In renting both the Q17 and NW17 our last 2 trips, I'd take the NW17 in a slight edge.
 
MuskyMike
member (33)member
 
06/22/2020 11:50AM  
I LOVE my B17. If you get up to the Iron Range area let me know. I live 100 yds from a lake and would be happy to let you paddle it a bit. Hit the link below for a review I posted here.

B17 Review
 
user0317
distinguished member (349)distinguished memberdistinguished memberdistinguished member
 
06/22/2020 12:49PM  
BigCurrent: "I've paddled both and most recently a NW17 on my last two trips. Both are plenty stable, the Northwind tracks better and is faster while traveling, but both are great boats. The one big difference for me is the design of the Souris River. I am not a fan of the raised ribs on the bottom of the boat for various reasons, but the main one is they have a tendency to break and are terrible to repair. I talked to one outfitter who won't by any more Souris Rivers because of this exact issue. "

I also find that older Souris River canoes tend to 'oil can' between the ribs. If you look at pictures of the bottoms of older hulls, you'll notice little dips between the ribs. I don't believe that it compromises the safety or integrity of the hull, but I would imagine that it has a negative impact on your paddling efficiency. I'm probably not very efficient to begin with, so no harm done.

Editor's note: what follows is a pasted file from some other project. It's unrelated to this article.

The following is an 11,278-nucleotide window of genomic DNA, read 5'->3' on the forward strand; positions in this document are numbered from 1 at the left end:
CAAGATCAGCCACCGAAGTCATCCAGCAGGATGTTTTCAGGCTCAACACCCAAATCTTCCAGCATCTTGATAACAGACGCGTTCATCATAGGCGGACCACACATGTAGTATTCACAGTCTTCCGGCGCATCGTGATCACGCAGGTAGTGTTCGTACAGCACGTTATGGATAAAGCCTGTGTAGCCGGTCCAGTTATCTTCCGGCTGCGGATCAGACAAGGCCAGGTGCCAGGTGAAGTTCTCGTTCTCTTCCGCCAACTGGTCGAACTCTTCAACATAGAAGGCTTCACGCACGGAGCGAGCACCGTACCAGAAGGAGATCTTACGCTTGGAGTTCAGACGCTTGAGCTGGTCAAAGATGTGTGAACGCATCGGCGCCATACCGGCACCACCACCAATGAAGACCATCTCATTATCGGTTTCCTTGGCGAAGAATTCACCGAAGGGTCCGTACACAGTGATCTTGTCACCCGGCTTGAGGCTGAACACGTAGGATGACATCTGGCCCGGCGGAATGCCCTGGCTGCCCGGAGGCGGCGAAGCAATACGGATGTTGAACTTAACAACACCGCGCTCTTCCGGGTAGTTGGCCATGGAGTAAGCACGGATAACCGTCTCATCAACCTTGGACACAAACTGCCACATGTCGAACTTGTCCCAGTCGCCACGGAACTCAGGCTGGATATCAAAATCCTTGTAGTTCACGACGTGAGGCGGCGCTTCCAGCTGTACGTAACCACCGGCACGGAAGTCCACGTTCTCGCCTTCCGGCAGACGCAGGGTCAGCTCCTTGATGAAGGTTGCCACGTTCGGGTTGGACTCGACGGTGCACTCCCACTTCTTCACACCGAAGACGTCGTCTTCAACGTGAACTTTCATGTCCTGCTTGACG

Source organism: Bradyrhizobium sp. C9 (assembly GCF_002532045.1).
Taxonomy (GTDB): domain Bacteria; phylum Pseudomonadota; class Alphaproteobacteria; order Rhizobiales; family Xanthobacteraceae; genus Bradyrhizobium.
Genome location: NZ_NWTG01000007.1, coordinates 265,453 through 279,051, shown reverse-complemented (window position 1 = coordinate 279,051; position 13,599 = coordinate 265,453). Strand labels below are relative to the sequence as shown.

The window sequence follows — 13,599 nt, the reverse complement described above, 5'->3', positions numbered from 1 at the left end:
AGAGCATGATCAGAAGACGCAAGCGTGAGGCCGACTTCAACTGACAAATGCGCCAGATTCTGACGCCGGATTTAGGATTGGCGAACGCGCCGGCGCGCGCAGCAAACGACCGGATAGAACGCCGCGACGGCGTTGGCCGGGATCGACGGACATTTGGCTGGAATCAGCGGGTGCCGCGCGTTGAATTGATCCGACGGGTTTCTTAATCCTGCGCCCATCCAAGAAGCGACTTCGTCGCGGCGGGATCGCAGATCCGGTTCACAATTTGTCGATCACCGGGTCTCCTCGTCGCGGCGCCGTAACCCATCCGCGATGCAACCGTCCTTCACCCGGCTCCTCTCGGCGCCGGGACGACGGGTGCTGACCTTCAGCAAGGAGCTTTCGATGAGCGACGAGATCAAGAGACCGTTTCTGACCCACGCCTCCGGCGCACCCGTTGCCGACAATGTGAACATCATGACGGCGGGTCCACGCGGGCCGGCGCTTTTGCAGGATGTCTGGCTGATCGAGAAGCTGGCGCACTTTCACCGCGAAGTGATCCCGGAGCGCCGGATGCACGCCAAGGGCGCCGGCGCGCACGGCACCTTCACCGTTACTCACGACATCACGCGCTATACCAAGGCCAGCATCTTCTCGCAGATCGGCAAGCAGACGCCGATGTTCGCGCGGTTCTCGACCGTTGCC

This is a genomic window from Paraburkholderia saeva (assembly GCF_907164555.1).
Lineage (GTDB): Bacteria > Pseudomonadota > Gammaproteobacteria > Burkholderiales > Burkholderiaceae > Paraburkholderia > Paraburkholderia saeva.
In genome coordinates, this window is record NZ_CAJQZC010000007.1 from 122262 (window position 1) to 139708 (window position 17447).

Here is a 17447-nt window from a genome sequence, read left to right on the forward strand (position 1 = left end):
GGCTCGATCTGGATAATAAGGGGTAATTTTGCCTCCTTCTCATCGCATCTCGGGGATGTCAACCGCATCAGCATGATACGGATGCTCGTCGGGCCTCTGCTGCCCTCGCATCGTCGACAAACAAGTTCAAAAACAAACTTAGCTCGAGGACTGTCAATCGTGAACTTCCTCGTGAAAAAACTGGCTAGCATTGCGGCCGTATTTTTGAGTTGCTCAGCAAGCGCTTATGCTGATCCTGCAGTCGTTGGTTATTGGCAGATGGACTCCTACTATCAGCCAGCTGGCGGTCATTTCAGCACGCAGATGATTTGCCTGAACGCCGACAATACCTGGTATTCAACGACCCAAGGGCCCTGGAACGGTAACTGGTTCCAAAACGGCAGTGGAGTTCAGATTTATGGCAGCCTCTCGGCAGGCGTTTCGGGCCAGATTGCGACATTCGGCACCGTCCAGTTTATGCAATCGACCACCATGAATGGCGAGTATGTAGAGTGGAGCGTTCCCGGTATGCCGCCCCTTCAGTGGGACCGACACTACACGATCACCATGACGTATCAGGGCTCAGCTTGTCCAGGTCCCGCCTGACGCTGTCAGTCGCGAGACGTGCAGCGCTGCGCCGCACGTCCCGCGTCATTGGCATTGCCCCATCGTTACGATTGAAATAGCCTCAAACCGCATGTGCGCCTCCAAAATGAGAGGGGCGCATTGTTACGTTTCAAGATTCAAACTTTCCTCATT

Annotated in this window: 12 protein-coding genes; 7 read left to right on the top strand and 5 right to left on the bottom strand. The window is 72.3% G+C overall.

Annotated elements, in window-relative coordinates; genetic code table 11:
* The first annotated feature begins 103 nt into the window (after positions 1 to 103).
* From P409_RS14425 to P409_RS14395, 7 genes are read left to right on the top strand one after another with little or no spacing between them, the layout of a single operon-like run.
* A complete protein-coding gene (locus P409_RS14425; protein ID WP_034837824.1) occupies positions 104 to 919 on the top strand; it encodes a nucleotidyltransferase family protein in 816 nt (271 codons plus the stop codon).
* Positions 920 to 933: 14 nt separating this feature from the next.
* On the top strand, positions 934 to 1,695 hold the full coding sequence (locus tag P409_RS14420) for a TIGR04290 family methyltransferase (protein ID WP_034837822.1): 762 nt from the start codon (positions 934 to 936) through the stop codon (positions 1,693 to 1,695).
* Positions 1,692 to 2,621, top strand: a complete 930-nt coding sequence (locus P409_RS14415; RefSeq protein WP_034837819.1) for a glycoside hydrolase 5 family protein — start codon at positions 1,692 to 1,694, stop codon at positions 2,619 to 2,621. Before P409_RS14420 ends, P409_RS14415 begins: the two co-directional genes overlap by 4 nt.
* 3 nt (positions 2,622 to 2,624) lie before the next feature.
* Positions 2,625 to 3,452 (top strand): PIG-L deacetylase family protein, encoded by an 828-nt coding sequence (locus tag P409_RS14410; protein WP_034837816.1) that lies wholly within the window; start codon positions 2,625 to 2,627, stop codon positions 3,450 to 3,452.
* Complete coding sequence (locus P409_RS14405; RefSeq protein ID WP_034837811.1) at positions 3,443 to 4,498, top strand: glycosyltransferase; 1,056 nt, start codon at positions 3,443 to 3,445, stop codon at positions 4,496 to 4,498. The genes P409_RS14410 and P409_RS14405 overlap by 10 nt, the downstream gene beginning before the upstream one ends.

06/22/2020 08:59PM  
Just curious - can someone elaborate about what changes were made to the SR boats, and when these changes were made?
 
Jackfish
Moderator
 
06/23/2020 08:04AM  
Jaywalker: "Just curious - can someone elaborate about what changes were made to the SR boats, and when these changes were made?"
You may want to call Souris River and get the information straight from the horse's mouth (so to speak). Here is their contact information.
 
mgraber
distinguished member(1182)distinguished memberdistinguished memberdistinguished memberdistinguished member
 
06/23/2020 09:54PM  
Jaywalker: "Just curious - can someone elaborate about what changes were made to the SR boats, and when these changes were made?"

I believe my outfitter friend said that 2016 was when he started having problems with cracked ribs, as many have. Our 2012 model was purchased new and used very hard and has been bulletproof. Our friends who frequently trip with us have a Northstar17. The Northstar is not going to be as tough as the earlier SR but is slightly faster with slightly less initial stability but plenty of final stability. If I were buying today I would choose the Northstar but I would be a little more careful with it as our friends is obviously a bit more fragile.
 
Banksiana